Twenty years ago, a band of cellists formed in Finland and released an album of Metallica covers. Thus was born Apocalyptica, who celebrated the 20th anniversary of that debut album, Plays Metallica by Four Cellos, with a show at the Lincoln Theatre on Saturday, Sept. 9. Paivi, herself Finnish, took some pictures of her countrymen!
In 1996, a Finnish cello band released their debut album, where they promptly shattered expectations and produced an album of Metallica covers. Apocalyptica thus published Plays Metallica by Four Cellos, an instrumental rock opus dedicated to songs by the famous heavy metal band. To mark the 20th anniversary of the album, Apocalyptica remasters it with bonus tracks in 2016 and launched a tour — and that tour arrives at the Lincoln Theatre on Saturday, Sept. 9.
Twenty years ago, Melora Creager introduced the world to an unusual genre of music — cello rock — with her band Rasputina.
The band released its debut album Thanks for the Ether via Columbia Records in 1996, and now Melora and company undertook a 20th anniversary tour of the album with a stop at the Howard Theatre in DC on Saturday, Dec. 17.
Melora Creager already fronts an unusual band with Rasputina, which she founded in 1992. Originally composed of all women, Rasputina became one of the leading American cello rock bands.
Yes, Melora, an accomplished cellist who performed on tour with Nirvana, fulfilled the demands of her muse by creating a cello rock band that it as turns personal, humorous, insightful, and melodic. In 2015, Rasputina published their latest album, Unknown. The album was inspired by a personal struggle of Melora with identity theft, and she was supported by a new lineup including pianist and beatboxer Luis Mojica and cellist and vocalist Carpella Parvo (who also appeared on Rasputina’s first album, Thanks for the Ether).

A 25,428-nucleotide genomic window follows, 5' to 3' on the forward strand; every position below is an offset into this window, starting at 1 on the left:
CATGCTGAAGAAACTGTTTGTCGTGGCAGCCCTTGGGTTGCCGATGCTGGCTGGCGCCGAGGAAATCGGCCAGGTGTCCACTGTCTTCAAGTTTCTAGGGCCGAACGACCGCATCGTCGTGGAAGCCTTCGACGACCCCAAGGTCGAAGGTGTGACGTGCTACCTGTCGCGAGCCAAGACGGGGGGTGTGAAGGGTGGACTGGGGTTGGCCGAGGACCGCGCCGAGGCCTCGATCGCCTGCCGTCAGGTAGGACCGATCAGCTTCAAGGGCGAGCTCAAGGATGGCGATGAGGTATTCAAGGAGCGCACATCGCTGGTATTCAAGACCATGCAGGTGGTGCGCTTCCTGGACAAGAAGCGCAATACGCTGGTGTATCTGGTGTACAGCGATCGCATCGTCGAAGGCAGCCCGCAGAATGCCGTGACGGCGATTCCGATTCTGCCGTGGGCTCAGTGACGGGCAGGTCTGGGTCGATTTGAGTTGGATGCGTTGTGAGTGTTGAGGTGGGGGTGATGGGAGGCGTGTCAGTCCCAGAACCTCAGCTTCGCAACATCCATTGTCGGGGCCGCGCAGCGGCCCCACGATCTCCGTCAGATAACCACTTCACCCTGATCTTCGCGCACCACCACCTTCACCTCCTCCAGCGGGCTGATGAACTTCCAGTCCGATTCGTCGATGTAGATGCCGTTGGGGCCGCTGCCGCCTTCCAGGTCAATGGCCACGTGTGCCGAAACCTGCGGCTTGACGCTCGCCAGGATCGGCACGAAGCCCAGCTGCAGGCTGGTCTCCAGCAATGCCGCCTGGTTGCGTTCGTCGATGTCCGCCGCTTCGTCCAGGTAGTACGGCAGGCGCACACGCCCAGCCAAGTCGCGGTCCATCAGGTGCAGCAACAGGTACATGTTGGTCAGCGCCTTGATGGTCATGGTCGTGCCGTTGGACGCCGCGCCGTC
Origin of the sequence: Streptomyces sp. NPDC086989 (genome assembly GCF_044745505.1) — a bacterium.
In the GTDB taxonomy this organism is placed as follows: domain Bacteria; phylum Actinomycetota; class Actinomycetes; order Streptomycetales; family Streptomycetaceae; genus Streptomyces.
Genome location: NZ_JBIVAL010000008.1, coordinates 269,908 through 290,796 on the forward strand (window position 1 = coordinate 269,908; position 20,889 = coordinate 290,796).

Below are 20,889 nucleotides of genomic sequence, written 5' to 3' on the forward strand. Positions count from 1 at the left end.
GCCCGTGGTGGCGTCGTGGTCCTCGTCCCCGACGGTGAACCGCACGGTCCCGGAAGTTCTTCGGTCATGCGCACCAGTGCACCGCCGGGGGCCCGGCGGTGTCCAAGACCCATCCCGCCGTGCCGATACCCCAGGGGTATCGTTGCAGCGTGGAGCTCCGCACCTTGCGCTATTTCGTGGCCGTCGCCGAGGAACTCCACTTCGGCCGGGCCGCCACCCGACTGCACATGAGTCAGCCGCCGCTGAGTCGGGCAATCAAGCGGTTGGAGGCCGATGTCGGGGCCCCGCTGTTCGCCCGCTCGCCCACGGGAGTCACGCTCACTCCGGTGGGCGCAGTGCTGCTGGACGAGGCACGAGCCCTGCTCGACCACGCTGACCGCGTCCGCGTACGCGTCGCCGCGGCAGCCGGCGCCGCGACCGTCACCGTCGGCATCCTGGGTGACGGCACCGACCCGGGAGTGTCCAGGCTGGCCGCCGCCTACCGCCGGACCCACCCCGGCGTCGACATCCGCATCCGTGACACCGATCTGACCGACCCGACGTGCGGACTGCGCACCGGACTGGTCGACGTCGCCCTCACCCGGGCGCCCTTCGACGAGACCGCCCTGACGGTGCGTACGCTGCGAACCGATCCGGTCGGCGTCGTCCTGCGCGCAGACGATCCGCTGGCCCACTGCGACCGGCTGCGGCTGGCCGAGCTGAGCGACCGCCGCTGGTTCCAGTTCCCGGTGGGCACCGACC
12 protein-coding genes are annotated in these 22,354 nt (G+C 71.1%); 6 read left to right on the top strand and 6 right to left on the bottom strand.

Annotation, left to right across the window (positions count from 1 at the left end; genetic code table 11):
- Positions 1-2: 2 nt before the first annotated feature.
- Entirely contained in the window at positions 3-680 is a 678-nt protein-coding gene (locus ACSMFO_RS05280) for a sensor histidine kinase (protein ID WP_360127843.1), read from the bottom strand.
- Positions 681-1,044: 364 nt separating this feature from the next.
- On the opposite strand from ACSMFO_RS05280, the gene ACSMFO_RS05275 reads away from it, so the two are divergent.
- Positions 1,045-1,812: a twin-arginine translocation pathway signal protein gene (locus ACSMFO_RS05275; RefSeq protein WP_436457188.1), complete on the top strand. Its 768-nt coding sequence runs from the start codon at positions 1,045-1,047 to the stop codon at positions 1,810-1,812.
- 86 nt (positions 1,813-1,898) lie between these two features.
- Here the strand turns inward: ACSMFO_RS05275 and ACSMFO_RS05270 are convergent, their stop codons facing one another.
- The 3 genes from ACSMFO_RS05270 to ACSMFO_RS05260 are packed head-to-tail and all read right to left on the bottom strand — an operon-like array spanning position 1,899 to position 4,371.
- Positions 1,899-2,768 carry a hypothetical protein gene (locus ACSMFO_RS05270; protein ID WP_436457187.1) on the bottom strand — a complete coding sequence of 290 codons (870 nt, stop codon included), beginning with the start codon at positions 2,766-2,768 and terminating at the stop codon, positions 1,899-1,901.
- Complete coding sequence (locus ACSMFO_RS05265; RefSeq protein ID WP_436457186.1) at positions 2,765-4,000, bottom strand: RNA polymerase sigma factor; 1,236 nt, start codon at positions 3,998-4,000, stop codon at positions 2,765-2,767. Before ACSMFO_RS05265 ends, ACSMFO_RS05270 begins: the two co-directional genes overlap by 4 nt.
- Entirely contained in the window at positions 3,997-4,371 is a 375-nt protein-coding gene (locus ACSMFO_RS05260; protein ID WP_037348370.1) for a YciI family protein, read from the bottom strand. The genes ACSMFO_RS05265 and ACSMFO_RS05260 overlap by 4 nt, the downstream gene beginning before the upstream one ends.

Rasputina have hit the road again in support of their new album, and the band visits the Howard Theatre on Saturday, Dec. 17, 2016.
Watch a performance of “Indian Weed” from Unknown by Rasputina for Sonarch Media on Dec. 17, 2015:
As you can see from the video, Rasputina enjoy elaborate costumes as much as they do intricate music. With their focus on their physical presence, the band in a way continue to emphasize what’s real, something Melora points to in the inspiration for the new album. Unknown isn’t available digitally in part because she wants people to handle it physically, and she rejected the idea of putting it on the cloud, where it too could perhaps be hacked.
Be there! Tickets are available online.